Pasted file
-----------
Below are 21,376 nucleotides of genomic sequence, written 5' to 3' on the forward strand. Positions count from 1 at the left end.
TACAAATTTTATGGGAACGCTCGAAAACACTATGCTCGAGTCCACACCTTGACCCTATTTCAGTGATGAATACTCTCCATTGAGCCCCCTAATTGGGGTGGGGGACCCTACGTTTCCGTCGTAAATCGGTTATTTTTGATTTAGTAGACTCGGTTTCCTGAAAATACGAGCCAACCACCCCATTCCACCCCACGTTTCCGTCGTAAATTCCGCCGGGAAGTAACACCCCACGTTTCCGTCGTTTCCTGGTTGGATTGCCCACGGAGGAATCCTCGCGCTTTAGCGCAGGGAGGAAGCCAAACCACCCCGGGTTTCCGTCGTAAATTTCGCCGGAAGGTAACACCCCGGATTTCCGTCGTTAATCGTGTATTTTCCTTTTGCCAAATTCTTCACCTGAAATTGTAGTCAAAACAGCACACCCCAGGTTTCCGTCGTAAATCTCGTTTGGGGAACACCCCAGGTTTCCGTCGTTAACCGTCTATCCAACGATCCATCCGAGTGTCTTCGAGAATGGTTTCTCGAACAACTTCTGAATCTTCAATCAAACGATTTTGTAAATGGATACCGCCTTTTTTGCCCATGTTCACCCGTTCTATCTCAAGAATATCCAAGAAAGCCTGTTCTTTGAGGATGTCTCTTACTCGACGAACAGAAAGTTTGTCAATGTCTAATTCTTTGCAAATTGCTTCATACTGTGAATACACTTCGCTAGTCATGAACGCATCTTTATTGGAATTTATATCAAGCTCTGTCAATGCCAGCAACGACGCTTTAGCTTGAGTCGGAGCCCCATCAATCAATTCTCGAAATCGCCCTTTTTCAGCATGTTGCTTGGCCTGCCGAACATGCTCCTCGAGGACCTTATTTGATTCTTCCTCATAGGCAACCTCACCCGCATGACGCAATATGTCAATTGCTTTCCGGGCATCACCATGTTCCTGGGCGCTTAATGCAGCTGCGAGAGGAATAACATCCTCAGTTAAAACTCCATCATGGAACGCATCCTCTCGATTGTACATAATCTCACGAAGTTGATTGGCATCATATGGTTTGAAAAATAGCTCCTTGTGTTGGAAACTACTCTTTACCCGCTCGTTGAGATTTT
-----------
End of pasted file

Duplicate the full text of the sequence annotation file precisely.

Below are 21,376 nucleotides of genomic sequence, written 5' to 3' on the forward strand. Positions count from 1 at the left end.
TACAAATTTTATGGGAACGCTCGAAAACACTATGCTCGAGTCCACACCTTGACCCTATTTCAGTGATGAATACTCTCCATTGAGCCCCCTAATTGGGGTGGGGGACCCTACGTTTCCGTCGTAAATCGGTTATTTTTGATTTAGTAGACTCGGTTTCCTGAAAATACGAGCCAACCACCCCATTCCACCCCACGTTTCCGTCGTAAATTCCGCCGGGAAGTAACACCCCACGTTTCCGTCGTTTCCTGGTTGGATTGCCCACGGAGGAATCCTCGCGCTTTAGCGCAGGGAGGAAGCCAAACCACCCCGGGTTTCCGTCGTAAATTTCGCCGGAAGGTAACACCCCGGATTTCCGTCGTTAATCGTGTATTTTCCTTTTGCCAAATTCTTCACCTGAAATTGTAGTCAAAACAGCACACCCCAGGTTTCCGTCGTAAATCTCGTTTGGGGAACACCCCAGGTTTCCGTCGTTAACCGTCTATCCAACGATCCATCCGAGTGTCTTCGAGAATGGTTTCTCGAACAACTTCTGAATCTTCAATCAAACGATTTTGTAAATGGATACCGCCTTTTTTGCCCATGTTCACCCGTTCTATCTCAAGAATATCCAAGAAAGCCTGTTCTTTGAGGATGTCTCTTACTCGACGAACAGAAAGTTTGTCAATGTCTAATTCTTTGCAAATTGCTTCATACTGTGAATACACTTCGCTAGTCATGAACGCATCTTTATTGGAATTTATATCAAGCTCTGTCAATGCCAGCAACGACGCTTTAGCTTGAGTCGGAGCCCCATCAATCAATTCTCGAAATCGCCCTTTTTCAGCATGTTGCTTGGCCTGCCGAACATGCTCCTCGAGGACCTTATTTGATTCTTCCTCATAGGCAACCTCACCCGCATGACGCAATATGTCAATTGCTTTCCGGGCATCACCATGTTCCTGGGCGCTTAATGCAGCTGCGAGAGGAATAACATCCTCAGTTAAAACTCCATCATGGAACGCATCCTCTCGATTGTACATAATCTCACGAAGTTGATTGGCATCATATGGTTTGAAAAATAGCTCCTTGTGTTGGAAACTACTCTTTACCCGCTCGTTGAGATTTT